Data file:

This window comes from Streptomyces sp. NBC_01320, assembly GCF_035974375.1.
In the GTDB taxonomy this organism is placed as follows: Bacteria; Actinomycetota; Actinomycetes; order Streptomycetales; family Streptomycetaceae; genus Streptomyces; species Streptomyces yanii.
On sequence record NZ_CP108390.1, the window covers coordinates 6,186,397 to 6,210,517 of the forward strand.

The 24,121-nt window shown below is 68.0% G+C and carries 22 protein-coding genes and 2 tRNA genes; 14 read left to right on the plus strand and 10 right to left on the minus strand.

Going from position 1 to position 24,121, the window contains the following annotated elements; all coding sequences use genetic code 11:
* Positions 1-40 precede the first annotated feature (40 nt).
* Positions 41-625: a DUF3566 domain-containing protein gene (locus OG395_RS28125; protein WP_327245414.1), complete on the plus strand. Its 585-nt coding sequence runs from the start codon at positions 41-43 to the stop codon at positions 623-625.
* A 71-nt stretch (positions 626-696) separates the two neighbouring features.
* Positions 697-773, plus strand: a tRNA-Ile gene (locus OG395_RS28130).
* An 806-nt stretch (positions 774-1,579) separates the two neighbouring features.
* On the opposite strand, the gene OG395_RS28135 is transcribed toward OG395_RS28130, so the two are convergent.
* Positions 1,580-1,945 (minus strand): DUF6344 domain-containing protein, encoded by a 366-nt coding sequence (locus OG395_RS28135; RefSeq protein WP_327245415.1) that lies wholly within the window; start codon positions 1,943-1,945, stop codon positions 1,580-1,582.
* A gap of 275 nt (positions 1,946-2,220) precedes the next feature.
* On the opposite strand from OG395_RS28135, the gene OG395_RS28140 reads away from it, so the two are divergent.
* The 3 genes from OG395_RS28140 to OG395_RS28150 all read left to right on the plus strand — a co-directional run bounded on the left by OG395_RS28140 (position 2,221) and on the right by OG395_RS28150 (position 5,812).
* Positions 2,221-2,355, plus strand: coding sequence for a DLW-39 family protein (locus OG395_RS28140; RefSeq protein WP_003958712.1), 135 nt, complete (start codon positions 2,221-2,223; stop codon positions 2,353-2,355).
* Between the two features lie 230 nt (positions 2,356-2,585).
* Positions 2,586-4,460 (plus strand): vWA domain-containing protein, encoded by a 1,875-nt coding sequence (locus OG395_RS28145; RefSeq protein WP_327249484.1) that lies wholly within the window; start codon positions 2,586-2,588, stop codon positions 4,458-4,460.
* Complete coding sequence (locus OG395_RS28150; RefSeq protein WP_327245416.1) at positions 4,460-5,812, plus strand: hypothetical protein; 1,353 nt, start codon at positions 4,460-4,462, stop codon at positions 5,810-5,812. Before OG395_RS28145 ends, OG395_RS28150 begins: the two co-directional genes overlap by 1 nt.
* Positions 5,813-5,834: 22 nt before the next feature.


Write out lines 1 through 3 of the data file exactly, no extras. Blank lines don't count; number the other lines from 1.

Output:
This window comes from Streptomyces sp. NBC_01320, assembly GCF_035974375.1.
In the GTDB taxonomy this organism is placed as follows: Bacteria; Actinomycetota; Actinomycetes; order Streptomycetales; family Streptomycetaceae; genus Streptomyces; species Streptomyces yanii.
On sequence record NZ_CP108390.1, the window covers coordinates 6,186,397 to 6,210,517 of the forward strand.